Seriously?!  Animal letters?  I understand the need for Dingbats and Wingdings; but fonts as clipart are just silly.  While Giddyup Thangs and Lil Pics are both particularly annoying, Critters takes it to a whole new level because it tries to be clipart, alphabet, and nature lesson all in one!  “Look kids… the ‘R’ is a Racoon, and it LOOKS like an ‘R’ and ‘C’ is a … wait… what?”  Yes... you guessed it “C” is for Catfish.  Adorable… NOT!



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Universal Printing
Offering quality printing and communications solutions to
Raleigh, Durham, Chapel Hill, and the Triangle since 1979.


Tags: graphic design, Adobe InDesign tips, tips and tricks

Graphic Design Tip! How Does Foil Stamping Work?

Posted by Universal Printing on Fri, Nov 18, 2011 @ 12:45 PM

’Tis the Season to send out Holiday Cards!  The weather gets a little cooler and winter is right around the corner, which can only mean one thing: Holiday Season!  It’s time to start breaking out the decorations and start singing carols like that old holiday classic Silver & Gold.  There’s just something classy about silver and gold.  It's used for expensive jewelry, it backs our nation’s currency, it' used for trophies, awards, and medals. Silver and Gold simply epitomize class, value, and sophistication.

You’ll often see gold, silver, or other metallic inks used on stationery, invitations, and a variety other printed materials.  They look nice, but somehow lack that special POP.  For those cases, where metallic ink just won’t do, there’s another solution: FOIL STAMPING.

When planning for foil stamping, it’s important to understand a few things about the process.

  1. Foil Stamping is NOT the same as embossing.  They are often done together, but they do not HAVE to be.  Embossing changes the surface of the paper or cardstock to create a raised image (or a lowered image in the case of “debossing”).  Foil is also done using a die and adding heat and pressure, but you can add foil to your project without needing to raise or lower the surface of the image.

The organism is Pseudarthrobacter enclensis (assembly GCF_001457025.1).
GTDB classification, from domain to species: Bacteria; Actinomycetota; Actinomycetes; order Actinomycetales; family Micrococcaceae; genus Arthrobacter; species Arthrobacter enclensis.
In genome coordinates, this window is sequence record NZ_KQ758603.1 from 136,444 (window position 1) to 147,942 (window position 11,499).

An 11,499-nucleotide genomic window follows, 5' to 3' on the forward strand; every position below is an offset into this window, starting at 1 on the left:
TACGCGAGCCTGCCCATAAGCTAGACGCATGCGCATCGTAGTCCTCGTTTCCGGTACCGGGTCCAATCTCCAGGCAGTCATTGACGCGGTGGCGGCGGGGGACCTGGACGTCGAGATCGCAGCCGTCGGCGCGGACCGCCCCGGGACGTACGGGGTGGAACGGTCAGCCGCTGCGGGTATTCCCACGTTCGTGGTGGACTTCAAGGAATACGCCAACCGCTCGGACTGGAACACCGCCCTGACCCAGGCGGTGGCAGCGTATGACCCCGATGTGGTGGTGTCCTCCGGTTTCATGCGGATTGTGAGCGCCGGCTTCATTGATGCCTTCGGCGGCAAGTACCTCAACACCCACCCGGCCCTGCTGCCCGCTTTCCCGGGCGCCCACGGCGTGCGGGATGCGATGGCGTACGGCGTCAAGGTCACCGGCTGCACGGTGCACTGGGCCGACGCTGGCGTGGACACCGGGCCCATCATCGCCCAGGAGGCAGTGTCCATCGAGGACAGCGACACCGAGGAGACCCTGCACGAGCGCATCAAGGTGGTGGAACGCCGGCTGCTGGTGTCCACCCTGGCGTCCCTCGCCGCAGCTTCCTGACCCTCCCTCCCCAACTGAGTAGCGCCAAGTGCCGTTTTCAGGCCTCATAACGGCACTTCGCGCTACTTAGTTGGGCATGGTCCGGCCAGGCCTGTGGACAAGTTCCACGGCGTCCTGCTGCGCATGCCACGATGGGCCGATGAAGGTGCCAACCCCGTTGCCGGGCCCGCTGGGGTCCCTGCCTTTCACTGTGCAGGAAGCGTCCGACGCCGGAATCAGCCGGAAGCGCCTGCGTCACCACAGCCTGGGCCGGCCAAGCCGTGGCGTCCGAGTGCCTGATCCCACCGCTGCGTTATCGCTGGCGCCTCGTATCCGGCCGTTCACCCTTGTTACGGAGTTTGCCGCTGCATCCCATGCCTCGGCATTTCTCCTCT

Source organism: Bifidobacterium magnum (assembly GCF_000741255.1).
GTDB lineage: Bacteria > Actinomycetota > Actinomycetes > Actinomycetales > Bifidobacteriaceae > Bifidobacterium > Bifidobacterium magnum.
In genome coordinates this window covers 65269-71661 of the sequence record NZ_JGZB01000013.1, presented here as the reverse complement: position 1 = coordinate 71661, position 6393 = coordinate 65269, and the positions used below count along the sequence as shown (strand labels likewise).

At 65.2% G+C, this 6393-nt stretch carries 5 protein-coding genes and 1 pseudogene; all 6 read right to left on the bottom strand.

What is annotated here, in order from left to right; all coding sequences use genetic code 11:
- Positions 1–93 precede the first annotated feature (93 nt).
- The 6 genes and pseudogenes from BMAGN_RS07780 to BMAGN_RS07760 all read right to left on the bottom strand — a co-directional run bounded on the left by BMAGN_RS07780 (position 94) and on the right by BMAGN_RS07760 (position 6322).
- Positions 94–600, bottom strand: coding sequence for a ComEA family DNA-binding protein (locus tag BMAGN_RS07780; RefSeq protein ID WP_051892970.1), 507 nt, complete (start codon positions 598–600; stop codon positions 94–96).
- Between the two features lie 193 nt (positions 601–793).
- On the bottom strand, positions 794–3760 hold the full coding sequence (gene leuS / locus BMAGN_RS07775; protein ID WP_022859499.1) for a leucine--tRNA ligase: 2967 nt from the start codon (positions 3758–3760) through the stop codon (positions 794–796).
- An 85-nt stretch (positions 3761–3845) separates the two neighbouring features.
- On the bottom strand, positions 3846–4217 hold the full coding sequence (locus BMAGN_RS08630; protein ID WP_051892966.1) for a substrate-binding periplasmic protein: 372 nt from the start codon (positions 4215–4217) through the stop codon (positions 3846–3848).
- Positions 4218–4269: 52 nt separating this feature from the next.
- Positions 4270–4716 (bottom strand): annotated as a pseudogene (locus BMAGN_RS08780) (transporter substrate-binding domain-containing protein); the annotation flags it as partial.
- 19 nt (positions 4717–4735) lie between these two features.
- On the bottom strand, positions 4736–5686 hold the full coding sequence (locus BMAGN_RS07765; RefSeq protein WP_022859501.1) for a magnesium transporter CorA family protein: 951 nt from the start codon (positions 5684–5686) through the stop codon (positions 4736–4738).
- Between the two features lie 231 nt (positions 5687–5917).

2. An even surface is better.  The best impact is going to be on smooth coated surfaces, like Cast-Coated or High Gloss stock.  Dull or Matte coated stocks take foil well also, as does smooth uncoated sheets.  Heavier stocks are more durable and hold up better to the process, although text weights can be used.  Textured papers like linen or felt are more difficult, since the surface texture and effect the way the foil is pressed onto the sheet, and your image might not be as crisp as it could be. Also, while you CAN foil on top of wax-free inks, you should avoid using coatings or varnishes in the area to be foil stamped.
  3. Line art is a MUST.  In order for the foil to fuse to the stock properly, there needs to be enough surface area to grab onto. Halftone dots and super thin lines won’t fuse as easily and may flake off, which will appear as “broken” or “missing” during a long production run.

What you need…

The Die: This is a metal plate with the reversed image raised from the surface, like you would see with a stamp.  Typically these will be made of brass, copper, or magnesium.  Buying a die can be a little pricey, but they can be used over and over.

The Foil: Foil is generally manufactured on a film roll made up of pigment, clear mylar, and a heat-activated adhesive.

The Stuff:  This is what you want to foil stamp.  It can be business cards, greeting cards, letterhead, pocket folders, certificates, invitations, or anything else you can think of.

How it works...

Gold Foil example of foil stampingAt its simplest form, Foil Stamping comes down to three things:  Heat, Pressure, and Time.

The foil film is positioned between the heated metal die and the material receiving the foil.

The die presses the foil onto the material and the heat activates the adhesive. 

Under pressure, the foil fuses onto surface of the item and is released from the mylar carrier everywhere the raise image has pressed.  If the heat is too low or the time is too short, then the foil won’t fuse and stick. If the heat is too high or the time is too long, the foil may bubble or blister; or the image edges may appear rough or ragged.

Another great thing about foil is that you’re not limited to just metallic effects.  You can find anything from gloss to dull, colors and fluorescents, holographic – there’s even clear!  See the chart below for some of the most common foils available, but these may vary. Contact us for other colors or samples.